Social media has become woven into the fabric of society, with 77 percent of Americans having social media accounts, including 90 percent of 18- to 29-year-olds. The average person spends two hours a day on social media. Hidden within the sea of tweets, snaps, and posts on these social platforms is valuable information for the claims process.
Fundamental tool for analyzing claims
When an adjuster handles a claim, questions often arise about a person or entity involved. Though it may not necessarily be a suspicious claim, there can be missing details or information you want to verify before you proceed with paying the claim.
While adjusters can discover answers to some of these questions or concerns through loss history reports or researching public records such as police reports, incident reports, or court records, other important details may be difficult to find by those means. That’s where social media comes in.
It’s a tool that gives claims handlers unique insights into an individual’s lifestyle, social activity, and affiliations that may not appear in a public records search. These insights may include favorite places, hobbies, people or organizations they associate with, and pre- and post-loss activity.
Likewise, social media provides details on entities such as a business, third-party provider, or professional firm, as 88 percent of businesses use social media.
Uncovering information from a social profile can either validate paying a claim or provide critical insights for a more detailed SIU referral.
Unique aspects of social media data
Three key characteristics can make social media unique and valuable for adjusters and SIUs:
- It’s self-reported. Social media information is generally provided firsthand from the person you’re researching. Though you still have to verify them, social posts can be more accurate and valuable because the information comes directly from the source.
- It’s unfiltered. Social media posts often reveal relevant information that someone may not typically disclose on record, such as an older post that divulges a preexisting injury.
- It’s fresh information. People regularly update their social feeds with new posts and photos, providing insights into their latest activity.
There are several use cases for this type of information, such as casualty and disability claims. If an insured reports a severely injured shoulder on a claim yet posts a video on Instagram bowling with friends, then you may have vital evidence in connection with denial of the claim.
For auto and property lines, information from social media can help determine the legitimacy of lost or stolen property claims. For example, if an insured reports a lost or stolen laptop yet days earlier posted on social media about the computer not working properly, you can triage the claim and refer it to SIU for further investigation.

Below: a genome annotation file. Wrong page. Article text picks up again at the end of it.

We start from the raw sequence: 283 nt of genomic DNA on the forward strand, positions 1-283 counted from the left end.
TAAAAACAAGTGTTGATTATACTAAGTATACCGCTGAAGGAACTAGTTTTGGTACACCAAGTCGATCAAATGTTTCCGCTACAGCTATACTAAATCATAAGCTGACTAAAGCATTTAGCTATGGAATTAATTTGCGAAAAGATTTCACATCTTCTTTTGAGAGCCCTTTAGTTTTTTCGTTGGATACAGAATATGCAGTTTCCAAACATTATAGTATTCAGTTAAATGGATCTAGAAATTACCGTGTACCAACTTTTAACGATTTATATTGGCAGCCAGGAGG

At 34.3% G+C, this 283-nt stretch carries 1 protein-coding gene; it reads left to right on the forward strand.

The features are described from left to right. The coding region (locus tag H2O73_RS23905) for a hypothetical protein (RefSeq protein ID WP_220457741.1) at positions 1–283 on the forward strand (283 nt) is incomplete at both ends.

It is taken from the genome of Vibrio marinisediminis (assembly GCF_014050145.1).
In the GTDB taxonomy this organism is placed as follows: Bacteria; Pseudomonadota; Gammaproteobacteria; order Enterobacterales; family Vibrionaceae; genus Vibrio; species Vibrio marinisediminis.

You can also discover pertinent information about a business or third-party provider by reading customer reviews or comments on its social profiles or third-party review sites. There may be a pattern of complaints that raises a red flag about such an entity that warrants further investigation or SIU involvement.
Sifting through the noise
Of course, social media investigations do present some challenges. For one, there’s an abundance of information to filter through on a social profile. The average person has seven social media accounts, so finding those accounts and sifting through them for pertinent information can be extremely time-consuming for busy adjusters and SIU professionals.
Likewise, it’s not easy to find the correct profile of the person you want to investigate. Hundreds of social media profiles may have the same name, and Facebook estimates there are 270 million fake or duplicate accounts.
That’s why third-party social media solutions are helpful. They have tools to assist with entity resolution to help determine the right profiles with fewer false positives. Sophisticated search algorithms can also narrow the scope of a search and comb social media for vital information and commonalities among individuals and groups.
An adjuster may take several hours to find information manually that a social media search tool can find in minutes. Those saved hours can be put to better use bringing a claim to successful closure.
The right tools aid claim decisions
Social media is a newer yet increasingly valuable tool for uncovering critical information that can be useful in handling claims. The information is unique from other data sources and can help mitigate those blind spots that claims handlers often encounter.
With the right process and solution, these searches can help adjusters be more efficient and effective at making claims decisions, referring cases to SIU, and separating questionable individuals and entities from trustworthy ones.